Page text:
circumstantial evidence definition

  • noun:
    • Evidence perhaps not bearing right on the simple fact in dispute but on various attendant circumstances from where the judge or jury might infer the event of the fact in dispute.
    • See under Circumstantial, Conclusive, etc.
    • evidence offering only a basis for inference about the fact in dispute
    • Evidence maybe not bearing entirely on the actual fact in dispute but on numerous attendant conditions from where the judge or jury might infer the occurrence of fact in dispute.
    • See under Circumstantial, Conclusive, etc.
    • evidence supplying only a basis for inference concerning the fact in dispute
  • adjective:
    • research obtained from circumstances, which fundamentally or frequently attend realities of a certain nature, from which arises presumption. In accordance with some authorities circumstantial is distinguished from good research because the latter is the testimony of eyewitnesses to a well known fact or perhaps the entry of a party; nevertheless the common opinion now's that these types of testimony is dependent on circumstances for the support. All testimony is much more or less circumstantial.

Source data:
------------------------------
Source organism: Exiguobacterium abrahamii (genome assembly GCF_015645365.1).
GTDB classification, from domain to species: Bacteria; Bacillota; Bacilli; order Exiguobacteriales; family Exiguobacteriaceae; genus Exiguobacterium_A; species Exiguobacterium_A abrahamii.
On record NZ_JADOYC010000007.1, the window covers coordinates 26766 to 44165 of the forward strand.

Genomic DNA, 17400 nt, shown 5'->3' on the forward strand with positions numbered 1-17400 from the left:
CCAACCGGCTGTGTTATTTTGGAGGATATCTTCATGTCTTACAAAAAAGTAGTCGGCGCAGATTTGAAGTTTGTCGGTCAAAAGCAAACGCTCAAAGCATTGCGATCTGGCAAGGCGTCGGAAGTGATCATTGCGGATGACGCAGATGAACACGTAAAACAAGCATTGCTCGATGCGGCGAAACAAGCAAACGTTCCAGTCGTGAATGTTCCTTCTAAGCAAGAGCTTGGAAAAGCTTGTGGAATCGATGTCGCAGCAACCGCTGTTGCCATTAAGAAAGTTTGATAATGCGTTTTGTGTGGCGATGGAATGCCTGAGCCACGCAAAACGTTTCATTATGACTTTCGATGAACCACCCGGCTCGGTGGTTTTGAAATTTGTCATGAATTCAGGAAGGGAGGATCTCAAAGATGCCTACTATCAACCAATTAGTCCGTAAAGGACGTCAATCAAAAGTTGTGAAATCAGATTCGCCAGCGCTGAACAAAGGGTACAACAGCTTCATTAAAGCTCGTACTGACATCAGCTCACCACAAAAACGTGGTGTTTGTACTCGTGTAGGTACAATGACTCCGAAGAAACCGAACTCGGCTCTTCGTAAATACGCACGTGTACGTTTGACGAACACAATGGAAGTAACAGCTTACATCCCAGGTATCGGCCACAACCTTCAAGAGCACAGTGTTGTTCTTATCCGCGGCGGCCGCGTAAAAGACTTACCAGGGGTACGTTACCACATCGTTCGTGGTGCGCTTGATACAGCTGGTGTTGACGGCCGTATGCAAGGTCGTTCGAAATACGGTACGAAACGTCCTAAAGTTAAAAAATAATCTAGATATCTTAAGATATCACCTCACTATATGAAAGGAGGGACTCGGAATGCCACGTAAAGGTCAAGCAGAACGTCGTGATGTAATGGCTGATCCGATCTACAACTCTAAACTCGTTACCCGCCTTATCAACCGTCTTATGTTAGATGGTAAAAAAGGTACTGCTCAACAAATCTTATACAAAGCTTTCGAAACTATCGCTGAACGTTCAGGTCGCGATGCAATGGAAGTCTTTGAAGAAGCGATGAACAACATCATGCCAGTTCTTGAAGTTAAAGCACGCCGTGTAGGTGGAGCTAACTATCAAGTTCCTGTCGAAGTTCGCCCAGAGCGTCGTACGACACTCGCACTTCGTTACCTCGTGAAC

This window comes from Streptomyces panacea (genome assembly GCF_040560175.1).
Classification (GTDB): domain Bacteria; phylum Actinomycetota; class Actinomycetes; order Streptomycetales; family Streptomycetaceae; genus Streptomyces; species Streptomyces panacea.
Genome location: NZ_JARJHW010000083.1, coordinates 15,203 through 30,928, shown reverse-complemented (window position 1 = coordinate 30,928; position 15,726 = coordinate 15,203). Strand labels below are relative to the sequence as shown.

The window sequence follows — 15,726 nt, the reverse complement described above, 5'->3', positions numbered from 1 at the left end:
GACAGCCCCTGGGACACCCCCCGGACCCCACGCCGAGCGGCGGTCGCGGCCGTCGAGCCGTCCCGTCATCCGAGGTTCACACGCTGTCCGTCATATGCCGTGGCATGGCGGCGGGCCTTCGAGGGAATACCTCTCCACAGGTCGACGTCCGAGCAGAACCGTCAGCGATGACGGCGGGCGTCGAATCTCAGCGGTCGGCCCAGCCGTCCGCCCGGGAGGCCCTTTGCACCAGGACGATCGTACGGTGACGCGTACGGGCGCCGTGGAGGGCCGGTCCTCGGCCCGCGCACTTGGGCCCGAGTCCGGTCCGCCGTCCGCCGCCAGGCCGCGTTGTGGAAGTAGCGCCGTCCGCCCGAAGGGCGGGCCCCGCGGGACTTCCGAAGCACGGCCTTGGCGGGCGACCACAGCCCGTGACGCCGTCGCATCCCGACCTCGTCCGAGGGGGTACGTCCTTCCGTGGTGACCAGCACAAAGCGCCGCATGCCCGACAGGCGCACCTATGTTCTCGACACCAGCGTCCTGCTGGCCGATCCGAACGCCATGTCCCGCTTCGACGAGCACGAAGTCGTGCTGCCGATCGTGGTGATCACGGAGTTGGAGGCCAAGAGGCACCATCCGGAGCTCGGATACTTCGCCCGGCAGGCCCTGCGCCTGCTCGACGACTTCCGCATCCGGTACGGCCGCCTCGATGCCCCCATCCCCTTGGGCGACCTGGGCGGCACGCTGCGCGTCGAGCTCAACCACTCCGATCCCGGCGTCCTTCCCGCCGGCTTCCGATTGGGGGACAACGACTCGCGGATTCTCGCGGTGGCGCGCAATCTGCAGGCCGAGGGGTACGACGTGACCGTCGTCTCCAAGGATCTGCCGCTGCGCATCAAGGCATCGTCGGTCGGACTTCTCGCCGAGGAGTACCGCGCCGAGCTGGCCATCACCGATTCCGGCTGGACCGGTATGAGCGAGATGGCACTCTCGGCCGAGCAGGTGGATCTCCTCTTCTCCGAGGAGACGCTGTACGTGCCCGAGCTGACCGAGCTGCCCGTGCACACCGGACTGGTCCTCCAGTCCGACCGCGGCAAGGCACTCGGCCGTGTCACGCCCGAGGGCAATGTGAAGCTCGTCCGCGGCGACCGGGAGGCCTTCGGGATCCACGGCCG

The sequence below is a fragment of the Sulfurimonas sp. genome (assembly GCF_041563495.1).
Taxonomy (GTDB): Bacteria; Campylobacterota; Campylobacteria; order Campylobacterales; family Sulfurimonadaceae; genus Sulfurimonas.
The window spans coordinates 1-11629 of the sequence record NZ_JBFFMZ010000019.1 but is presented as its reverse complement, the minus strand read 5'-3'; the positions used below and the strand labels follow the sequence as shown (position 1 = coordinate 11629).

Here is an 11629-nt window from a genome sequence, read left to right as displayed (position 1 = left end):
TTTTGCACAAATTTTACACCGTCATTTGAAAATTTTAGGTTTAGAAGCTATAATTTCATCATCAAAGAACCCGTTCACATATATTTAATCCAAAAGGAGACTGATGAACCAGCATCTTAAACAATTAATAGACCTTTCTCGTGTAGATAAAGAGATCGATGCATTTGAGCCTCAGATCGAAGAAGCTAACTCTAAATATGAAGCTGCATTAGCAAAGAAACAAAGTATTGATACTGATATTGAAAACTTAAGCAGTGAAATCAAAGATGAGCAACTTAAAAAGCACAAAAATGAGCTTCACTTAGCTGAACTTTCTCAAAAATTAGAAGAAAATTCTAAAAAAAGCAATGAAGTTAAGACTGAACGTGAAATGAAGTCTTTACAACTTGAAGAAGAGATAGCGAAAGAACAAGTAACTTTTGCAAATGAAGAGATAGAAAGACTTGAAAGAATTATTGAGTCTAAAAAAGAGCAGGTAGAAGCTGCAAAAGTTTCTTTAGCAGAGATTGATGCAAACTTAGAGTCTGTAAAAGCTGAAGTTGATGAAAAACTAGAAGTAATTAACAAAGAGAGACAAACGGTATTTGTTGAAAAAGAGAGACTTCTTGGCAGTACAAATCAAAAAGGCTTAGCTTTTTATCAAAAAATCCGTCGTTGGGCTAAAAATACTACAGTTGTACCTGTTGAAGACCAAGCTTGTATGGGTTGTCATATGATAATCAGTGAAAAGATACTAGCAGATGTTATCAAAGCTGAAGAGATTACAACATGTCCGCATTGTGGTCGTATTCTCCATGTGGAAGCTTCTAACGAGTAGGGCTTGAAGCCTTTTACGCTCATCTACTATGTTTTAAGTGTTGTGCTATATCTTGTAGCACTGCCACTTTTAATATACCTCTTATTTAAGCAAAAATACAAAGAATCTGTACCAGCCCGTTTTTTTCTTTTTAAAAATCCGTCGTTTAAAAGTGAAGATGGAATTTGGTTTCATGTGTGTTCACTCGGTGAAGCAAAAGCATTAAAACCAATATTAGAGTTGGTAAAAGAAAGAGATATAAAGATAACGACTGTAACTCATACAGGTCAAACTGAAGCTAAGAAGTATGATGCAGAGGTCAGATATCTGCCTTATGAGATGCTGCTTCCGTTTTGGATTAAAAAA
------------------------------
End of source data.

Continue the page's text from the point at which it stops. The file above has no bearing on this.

• proof received from situations, which necessarily or typically attend facts of a particular nature, from which occurs presumption. According to some authorities circumstantial is distinguished from positive evidence in that the latter may be the testimony of eyewitnesses to an undeniable fact or even the admission of a party; but the widespread viewpoint now could be that all such testimony is dependent on conditions for the assistance. All testimony is more or less circumstantial.

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  • Definition for "circumstantial evidence"
    • Evidence perhaps not bearing right on the simple…
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  • Hypernym for "circumstantial evidence"
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